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post #5 of 19

Congrats bughut!!

 

I quit a couple of years ago. I think you'll find that not smoking makes your palate and your nose MUCH more receptive to taste and flavor. So if you enjoy cooking and eating, get ready to enjoy it... even more!

 

There's also this powerful and wonderful general feeling of freedom: just.. no longer being a slave as Pollopicu puts it. Give it a few months and then when you see a friend ready to drive 2 miles just to go buy some cigarettes, that'll sound completely ridiculous to you! lol.gif

post #6 of 19

So true, there's a sense of pride that comes along when you see people freezing their asses outside just to smoke a ciggy.

 

That reminds me! when my husband and I went to Paris, oh my goodness everyone and their mother smokes! it was disgusting and I couldn't walk 2 feet without inhaling someone's second-hand. It put a huge damper on our trip. There were times I had to walk with my scarf cupped around my face to avoid the smoke. You'll get to that point too, which is pretty cool.

 

I'm not a nazi about people who choose to continue smoking tho, I totally respect their choice, and they will quit when they're ready, if they ever are. Just PLEASE don't smoke around me. That's all I ask.

 

I love being smoke-free.

“After a good dinner one can forgive anybody, even one's own relations.”
Oscar Wilde

 

 

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“After a good dinner one can forgive anybody, even one's own relations.”
Oscar Wilde

 

 

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post #7 of 19

French are definitely behind the U.S. in the race against smoking. Even U.S. anti-tobacco ads are much more shocking and creative than the French ones.

 

France has come a long way though. I remember 15 years ago in Paris after they passed a law that required EVERY restaurant and bar to have a "non-smoking" zone: I went to a bar, fairly large bar, I don't know, say 1,000 sq ft or so. At the back, the counter, and to the left of the counter, a pinball machine against the wall. The pinball machine is only about 1 foot away from the counter, so there's a space that's 1 foot wide and the length of the pinball machine, between the pinball and the counter: THAT's the non-smoking zone! Ridiculous. Of course all pinball players smoke and lay down their lit cigarette on the glass top while playing...

 

Now the law says you can't smoke at all in any bar or restaurant in France. Well this past Xmas I walked into a bar in a smaller village and one guy at the bar was smoking unfiltered corn husk cigarettes (the absolute worse smell any cigarette ever produced). The bar stank so much I had to walk out right away.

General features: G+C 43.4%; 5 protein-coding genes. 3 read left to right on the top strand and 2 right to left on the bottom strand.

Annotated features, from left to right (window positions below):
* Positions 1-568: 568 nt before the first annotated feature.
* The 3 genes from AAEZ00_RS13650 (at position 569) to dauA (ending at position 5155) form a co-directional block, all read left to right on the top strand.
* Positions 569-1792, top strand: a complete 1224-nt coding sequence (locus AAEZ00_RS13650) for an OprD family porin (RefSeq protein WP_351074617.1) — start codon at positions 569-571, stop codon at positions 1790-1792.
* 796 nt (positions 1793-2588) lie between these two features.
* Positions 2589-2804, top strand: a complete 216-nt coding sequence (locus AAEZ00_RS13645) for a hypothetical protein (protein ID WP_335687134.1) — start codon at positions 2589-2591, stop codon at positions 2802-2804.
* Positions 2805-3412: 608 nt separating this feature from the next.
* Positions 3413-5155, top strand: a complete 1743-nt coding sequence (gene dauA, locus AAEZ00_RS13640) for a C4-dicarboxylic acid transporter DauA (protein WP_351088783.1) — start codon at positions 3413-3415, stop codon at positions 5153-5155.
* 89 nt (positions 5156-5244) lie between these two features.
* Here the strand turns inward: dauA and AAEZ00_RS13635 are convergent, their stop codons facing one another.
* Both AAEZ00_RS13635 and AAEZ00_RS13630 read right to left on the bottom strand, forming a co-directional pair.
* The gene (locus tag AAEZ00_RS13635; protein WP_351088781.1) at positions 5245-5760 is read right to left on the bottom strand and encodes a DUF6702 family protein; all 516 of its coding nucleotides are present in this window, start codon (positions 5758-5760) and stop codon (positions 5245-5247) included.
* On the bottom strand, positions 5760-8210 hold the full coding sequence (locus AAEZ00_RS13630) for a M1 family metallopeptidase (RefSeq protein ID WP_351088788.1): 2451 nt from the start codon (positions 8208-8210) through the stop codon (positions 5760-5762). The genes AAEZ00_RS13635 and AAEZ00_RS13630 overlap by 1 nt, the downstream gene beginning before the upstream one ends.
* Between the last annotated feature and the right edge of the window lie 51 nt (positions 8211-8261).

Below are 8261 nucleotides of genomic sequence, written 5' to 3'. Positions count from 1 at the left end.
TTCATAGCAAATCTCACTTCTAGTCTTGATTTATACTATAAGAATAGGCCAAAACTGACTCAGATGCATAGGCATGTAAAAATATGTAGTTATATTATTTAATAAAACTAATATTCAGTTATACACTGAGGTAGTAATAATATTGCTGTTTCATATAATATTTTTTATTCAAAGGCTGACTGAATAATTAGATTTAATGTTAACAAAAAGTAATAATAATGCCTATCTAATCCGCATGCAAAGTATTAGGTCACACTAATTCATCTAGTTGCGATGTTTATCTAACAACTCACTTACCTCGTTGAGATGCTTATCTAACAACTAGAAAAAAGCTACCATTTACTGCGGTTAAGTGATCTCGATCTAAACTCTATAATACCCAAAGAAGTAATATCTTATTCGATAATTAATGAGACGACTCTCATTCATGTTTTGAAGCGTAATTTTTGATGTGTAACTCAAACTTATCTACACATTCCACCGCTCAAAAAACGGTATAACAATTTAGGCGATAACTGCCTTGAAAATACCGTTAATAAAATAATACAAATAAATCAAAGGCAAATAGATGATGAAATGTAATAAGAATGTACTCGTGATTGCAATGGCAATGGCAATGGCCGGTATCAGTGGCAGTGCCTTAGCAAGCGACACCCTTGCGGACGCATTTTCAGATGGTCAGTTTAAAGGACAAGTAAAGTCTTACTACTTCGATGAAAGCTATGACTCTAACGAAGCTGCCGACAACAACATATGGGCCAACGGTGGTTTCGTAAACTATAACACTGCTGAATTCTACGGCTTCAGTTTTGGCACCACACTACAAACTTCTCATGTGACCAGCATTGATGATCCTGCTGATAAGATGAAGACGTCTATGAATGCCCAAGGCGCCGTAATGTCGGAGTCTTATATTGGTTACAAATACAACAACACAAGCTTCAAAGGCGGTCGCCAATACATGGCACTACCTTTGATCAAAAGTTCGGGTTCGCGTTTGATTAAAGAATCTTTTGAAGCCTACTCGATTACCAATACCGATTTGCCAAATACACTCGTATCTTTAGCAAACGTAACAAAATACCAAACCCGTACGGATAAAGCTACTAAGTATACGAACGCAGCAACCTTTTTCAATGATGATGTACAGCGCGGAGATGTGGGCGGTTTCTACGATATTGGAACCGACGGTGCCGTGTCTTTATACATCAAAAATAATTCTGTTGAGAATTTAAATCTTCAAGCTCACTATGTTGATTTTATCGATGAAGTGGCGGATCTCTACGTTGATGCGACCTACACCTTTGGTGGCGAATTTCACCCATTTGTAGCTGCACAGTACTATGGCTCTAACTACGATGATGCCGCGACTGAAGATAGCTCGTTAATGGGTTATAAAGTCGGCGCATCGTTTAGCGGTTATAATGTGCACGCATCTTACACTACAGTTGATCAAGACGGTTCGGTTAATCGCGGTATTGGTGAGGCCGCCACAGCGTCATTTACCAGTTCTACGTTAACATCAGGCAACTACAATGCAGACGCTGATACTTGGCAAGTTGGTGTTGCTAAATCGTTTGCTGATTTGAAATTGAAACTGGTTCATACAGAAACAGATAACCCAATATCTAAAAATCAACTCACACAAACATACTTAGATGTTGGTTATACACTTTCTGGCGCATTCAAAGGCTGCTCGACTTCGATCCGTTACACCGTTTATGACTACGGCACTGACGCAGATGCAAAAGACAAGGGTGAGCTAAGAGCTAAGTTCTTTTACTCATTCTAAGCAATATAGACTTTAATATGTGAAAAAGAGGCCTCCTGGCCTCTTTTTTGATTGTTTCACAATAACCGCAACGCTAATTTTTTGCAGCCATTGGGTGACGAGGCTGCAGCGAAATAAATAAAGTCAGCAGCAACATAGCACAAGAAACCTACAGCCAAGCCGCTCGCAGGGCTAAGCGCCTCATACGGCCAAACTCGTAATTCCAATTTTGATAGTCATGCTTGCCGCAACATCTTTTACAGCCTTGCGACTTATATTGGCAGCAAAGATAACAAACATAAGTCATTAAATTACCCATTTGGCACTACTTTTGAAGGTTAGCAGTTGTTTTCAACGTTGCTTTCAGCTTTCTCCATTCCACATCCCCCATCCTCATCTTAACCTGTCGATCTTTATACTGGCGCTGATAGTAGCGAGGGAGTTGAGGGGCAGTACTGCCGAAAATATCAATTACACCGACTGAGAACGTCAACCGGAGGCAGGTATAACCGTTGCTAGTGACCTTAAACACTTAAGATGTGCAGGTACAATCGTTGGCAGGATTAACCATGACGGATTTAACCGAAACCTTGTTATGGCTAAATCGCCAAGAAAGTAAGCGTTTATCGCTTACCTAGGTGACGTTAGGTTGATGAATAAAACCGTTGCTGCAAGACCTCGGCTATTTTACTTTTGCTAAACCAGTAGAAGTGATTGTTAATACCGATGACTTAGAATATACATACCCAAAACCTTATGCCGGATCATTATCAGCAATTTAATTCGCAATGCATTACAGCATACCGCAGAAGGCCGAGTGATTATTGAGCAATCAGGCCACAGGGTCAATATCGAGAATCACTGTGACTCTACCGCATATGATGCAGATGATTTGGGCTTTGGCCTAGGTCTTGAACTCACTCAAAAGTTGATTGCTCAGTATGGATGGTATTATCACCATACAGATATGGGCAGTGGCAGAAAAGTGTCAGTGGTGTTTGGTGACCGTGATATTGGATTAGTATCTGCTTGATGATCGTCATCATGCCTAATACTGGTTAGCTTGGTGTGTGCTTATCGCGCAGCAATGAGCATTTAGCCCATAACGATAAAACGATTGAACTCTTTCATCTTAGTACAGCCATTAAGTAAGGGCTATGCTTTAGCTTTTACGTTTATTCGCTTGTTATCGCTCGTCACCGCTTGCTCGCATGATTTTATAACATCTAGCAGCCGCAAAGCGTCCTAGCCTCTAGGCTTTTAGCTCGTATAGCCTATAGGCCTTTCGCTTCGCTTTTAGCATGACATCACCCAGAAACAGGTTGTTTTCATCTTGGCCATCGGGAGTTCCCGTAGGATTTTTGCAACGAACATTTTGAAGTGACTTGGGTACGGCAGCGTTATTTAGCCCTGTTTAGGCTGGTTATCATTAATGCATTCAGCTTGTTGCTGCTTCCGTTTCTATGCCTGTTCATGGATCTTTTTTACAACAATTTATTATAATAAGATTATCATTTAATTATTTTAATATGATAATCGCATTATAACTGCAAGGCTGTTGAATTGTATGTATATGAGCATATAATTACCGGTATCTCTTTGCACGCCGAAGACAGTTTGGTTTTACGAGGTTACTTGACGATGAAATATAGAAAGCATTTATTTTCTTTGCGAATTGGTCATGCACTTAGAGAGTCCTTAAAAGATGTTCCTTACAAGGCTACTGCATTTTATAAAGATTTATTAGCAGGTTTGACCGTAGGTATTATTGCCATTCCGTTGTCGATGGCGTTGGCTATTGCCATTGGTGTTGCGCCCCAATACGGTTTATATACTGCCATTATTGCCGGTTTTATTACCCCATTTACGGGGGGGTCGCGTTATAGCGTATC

Yeah it's going to take a while to convince ALL French people that smoking is bad. 

 

Hey there's worse: i took a bus in turkey and my wife sat next to a young woman who was breasfeeding her 3 or 4 month old who was on her lap. She pulled a pack of cigarettes, offered one to my wife (who refused) and lit one up for herself. Poor baby!! :( But in Turkey everybody smokes, from 8 year old boys to 95 year old grand-mothers and everything in between. 

post #8 of 19

I smoke occasionally, but usually only when my friends and I go to a hookah bar.  I've never attempted quitting because it's a rare enough thing for me to do...a good friend, and mentor of mine smoked for years, however, and told me that is was quite a thing to try quitting smoking after so many years.  He tried the medication that the military provided for him, and it helped, but he said breaking the nicotine addiction was easy.  I believe he said that within three months or so he no-longer felt the "need" for nicotine.  He said it took about a year or more before he broke the psychological addiction to it though.  He's been smoke free for almost 6 years now though, and said it was totally worth the bother of quitting.  Based on my friend's experience, and my (admittedly limited) knowledge of e-cigs, I would think that they would do the opposite of helping you quit.  They still provide you with nicotine, and they continue to enforce the physical habit of smoking.  Still, I believe that like smoking a hookah, it is likely healthier than smoking cigarettes all the time.